Mercurynews.com: November 5, 2020
November brings good news for those of us ‘pining’ for outdoor adventures. Yosemite National Park is no longer requiring advance reservations. The 5-month policy requiring day passes during peak summer travel ended Nov. 1 as the park ushers in “shoulder season.”
I experienced the solitude of shoulder season, that sweet spot between the busy and slow seasons, when I visited the park recently. Booking a premium Explorer Cabin at the Tenaya Lodge at Yosemite gave me a cozy home base just outside the park’s south gate in Fishcamp. The luxury cabins are set on 27 acres of incense cedar, sugar pines and colorful aspen trees, and mine had two bedrooms — a living room a with fireplace and kitchenette and a walk-in shower. At sunrise I took my coffee to the back deck and rocked in the red Adirondack chair overlooking Big Creek and its wooded walking trails. At sunset, after returning from the park, the warm cabin lights and outdoor fire rings danced in the evening glow.
Yosemite in autumn is a season to bond silently with nature, to take in the last breaths of color on the cottonwoods, dogwoods and quaking aspen. It’s a time when a visit to Mariposa Grove, just a short drive away, lets you experience the giant sequoias without crowds — the way John Muir and Ansel Adams would have seen them a century ago. Yosemite in autumn also lets you explore Yosemite Valley’s floor without the summer crowds that make social distancing more difficult on popular trails.
One of my favorite fall hikes is the pleasant, forested trek to Mirror Lake. An easy 3 miles round-trip, you access the trail from the Curry Village parking lot. Into early November, blazing colors of quaking aspen, cottonwoods and weeping willows frame granite outcroppings as you hike along the dry creek bed. Mirror Lake itself sees no water at this time of year but rather a vast expanse of sand and rocks — at least one of which you can climb on for a fine photo with the granite walls as backdrop. A little farther along, you’ll see a collection of Hoo Doos on a hillside. In an eerie aside, I stepped on a wasp nest while taking photos there, resulting in a painful sting and a warning not to get too close.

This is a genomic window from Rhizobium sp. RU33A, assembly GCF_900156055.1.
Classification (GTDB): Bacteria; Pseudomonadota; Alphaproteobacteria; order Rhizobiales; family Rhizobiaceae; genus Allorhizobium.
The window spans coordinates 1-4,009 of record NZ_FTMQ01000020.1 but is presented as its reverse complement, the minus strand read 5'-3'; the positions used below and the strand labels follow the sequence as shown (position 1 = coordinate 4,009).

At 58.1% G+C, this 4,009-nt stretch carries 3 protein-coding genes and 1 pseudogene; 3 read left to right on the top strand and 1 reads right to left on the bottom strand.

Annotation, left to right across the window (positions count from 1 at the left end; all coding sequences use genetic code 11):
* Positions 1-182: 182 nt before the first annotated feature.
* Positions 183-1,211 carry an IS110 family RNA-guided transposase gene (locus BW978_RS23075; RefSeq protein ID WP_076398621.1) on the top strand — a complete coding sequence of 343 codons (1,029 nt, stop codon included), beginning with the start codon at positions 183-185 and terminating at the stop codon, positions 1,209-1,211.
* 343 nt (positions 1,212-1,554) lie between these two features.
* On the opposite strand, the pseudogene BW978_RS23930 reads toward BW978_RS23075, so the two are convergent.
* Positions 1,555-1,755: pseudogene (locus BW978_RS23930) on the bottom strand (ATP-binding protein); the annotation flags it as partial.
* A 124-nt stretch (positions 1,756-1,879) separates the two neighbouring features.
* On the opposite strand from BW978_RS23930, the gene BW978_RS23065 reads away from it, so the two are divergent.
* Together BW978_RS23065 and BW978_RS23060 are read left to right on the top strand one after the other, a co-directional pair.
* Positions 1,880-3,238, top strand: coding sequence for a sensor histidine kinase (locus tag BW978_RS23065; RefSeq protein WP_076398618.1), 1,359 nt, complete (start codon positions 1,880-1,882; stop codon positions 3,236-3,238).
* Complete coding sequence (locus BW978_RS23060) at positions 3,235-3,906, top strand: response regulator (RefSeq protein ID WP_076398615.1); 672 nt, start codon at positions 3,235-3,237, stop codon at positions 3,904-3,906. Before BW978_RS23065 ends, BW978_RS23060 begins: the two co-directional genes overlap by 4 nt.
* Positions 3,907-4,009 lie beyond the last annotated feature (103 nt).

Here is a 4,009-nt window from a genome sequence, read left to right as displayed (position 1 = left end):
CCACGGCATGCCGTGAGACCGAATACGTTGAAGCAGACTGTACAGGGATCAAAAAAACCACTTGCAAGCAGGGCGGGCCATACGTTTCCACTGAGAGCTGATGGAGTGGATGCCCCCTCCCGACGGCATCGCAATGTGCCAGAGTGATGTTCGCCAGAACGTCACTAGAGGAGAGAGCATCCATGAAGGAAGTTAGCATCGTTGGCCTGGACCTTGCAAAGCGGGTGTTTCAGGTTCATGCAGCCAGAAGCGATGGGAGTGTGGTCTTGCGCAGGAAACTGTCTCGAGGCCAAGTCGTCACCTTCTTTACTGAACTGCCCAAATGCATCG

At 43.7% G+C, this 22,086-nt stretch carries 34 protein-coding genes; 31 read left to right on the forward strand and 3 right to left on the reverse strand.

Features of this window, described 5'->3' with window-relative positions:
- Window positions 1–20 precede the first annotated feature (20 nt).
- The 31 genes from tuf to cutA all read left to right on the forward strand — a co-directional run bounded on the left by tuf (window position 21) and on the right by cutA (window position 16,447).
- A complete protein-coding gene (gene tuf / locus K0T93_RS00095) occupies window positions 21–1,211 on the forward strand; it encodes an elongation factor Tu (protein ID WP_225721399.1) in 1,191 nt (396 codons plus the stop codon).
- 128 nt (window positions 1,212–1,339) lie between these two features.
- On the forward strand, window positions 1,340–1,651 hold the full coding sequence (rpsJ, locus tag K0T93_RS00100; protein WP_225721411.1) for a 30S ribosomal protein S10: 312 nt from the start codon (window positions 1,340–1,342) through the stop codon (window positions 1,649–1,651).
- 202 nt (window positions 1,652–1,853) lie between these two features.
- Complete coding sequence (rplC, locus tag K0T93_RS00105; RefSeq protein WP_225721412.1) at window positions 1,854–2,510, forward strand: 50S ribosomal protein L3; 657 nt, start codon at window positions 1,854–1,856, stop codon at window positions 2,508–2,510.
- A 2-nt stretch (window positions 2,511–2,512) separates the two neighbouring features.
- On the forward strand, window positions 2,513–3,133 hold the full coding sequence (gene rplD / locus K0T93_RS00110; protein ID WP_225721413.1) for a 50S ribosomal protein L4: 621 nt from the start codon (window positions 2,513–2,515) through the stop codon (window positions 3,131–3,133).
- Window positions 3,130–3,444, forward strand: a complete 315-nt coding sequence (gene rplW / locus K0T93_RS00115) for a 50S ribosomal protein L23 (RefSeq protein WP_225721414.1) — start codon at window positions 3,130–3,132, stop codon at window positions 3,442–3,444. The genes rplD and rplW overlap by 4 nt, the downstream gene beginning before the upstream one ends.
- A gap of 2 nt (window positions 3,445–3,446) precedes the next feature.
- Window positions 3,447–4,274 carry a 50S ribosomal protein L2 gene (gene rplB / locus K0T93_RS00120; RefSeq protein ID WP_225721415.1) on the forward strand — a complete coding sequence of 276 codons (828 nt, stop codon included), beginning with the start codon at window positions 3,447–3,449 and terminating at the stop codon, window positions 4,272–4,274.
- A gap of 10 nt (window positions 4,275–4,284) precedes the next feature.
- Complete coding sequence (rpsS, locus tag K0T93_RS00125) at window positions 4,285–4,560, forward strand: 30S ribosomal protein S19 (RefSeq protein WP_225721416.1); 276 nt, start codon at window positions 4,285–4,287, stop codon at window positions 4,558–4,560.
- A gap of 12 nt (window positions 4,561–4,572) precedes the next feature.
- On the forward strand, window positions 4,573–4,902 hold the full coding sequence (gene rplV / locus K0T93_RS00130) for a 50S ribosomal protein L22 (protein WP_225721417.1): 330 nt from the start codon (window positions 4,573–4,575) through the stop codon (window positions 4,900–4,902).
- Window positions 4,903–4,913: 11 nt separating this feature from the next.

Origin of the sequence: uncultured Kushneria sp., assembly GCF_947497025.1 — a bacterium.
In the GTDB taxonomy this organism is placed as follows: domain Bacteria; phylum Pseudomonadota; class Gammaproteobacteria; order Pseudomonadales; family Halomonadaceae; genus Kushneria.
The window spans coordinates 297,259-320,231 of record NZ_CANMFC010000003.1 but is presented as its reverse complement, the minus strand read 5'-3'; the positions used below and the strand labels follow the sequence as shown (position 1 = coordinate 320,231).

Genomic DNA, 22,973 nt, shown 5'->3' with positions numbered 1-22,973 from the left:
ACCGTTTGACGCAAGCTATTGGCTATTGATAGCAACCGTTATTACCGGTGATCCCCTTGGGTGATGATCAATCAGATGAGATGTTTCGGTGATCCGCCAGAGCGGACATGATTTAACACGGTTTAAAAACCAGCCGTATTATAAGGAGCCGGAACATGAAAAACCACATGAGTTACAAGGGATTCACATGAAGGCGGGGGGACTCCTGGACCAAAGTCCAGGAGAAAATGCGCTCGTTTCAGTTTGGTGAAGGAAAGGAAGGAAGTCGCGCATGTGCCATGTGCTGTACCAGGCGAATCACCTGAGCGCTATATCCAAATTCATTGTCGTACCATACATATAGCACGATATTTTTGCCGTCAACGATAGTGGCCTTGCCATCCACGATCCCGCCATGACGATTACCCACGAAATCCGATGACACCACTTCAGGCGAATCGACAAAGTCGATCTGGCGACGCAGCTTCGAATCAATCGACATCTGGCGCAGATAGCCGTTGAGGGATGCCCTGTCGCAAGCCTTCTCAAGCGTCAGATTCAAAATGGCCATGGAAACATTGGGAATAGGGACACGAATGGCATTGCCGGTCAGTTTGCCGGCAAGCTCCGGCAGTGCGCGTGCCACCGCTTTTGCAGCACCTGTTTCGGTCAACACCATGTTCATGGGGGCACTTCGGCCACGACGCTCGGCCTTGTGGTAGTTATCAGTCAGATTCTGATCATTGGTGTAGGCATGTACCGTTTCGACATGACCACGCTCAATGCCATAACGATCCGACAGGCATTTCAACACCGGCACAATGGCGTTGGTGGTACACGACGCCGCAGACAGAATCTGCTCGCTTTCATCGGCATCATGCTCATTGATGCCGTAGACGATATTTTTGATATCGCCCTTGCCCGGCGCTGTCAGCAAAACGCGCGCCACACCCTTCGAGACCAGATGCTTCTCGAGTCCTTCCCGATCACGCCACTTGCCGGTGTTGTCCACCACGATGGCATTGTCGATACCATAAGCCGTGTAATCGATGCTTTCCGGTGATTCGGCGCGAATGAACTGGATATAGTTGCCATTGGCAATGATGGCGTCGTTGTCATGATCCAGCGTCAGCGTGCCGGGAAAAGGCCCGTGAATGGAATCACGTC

A meal is always a treat at the Ahwahnee, where the grand dining room’s vaulted ceilings let you feel the grandeur of the granite walls that guard the treasured hotel. A tasty but limited menu allows you to order, pick up and take your meal to your table in the dining room, where the staff has been trained in the latest safety measures and is actively disinfecting surfaces before each new diner arrives.
Afternoon hikes might be on the agenda to Yosemite or Bridal Veil Falls, or you may want to take in the outdoor museum near the Wawona Hotel. The hotel itself is closed until spring for upgrades, but the Pioneer Yosemite History Center is a pleasant stroll back in time past several of the park’s early buildings, moved from different locations in the park and preserved near the popular year-round Wawona General Store. The highlight is the 1857 covered bridge, built to accommodate the bustling stagecoach traffic that stopped for the night at the Wawona Hotel before making the eight-hour trip to Yosemite Valley. You can also walk through the old gray barn on the property, used for stagecoach repairs.
The Pioneer Museum is just 5 minutes from the Tenaya Yosemite Lodge, which means you can arrive back at your cabin in time for a glass of wine on your deck or a drink in the main lodge — perhaps one of the resort’s famous Bloody Mary’s crafted in Jackalope’s Bar and Grill. The 20-ounce drink is chock-full of vodka-soaked veggies — a veritable garden in a goblet — and perhaps the perfect beverage to view a challenging year in your rear-view mirror.
Find rates (including for Thanksgiving weekend), cleaning procedures and more at the Tenaya Lodge at Yosemite, at tenayalodge.com.
For more information on COVID-19 safety measures in Yosemite National Park, see bayareane.ws/38aEgfI.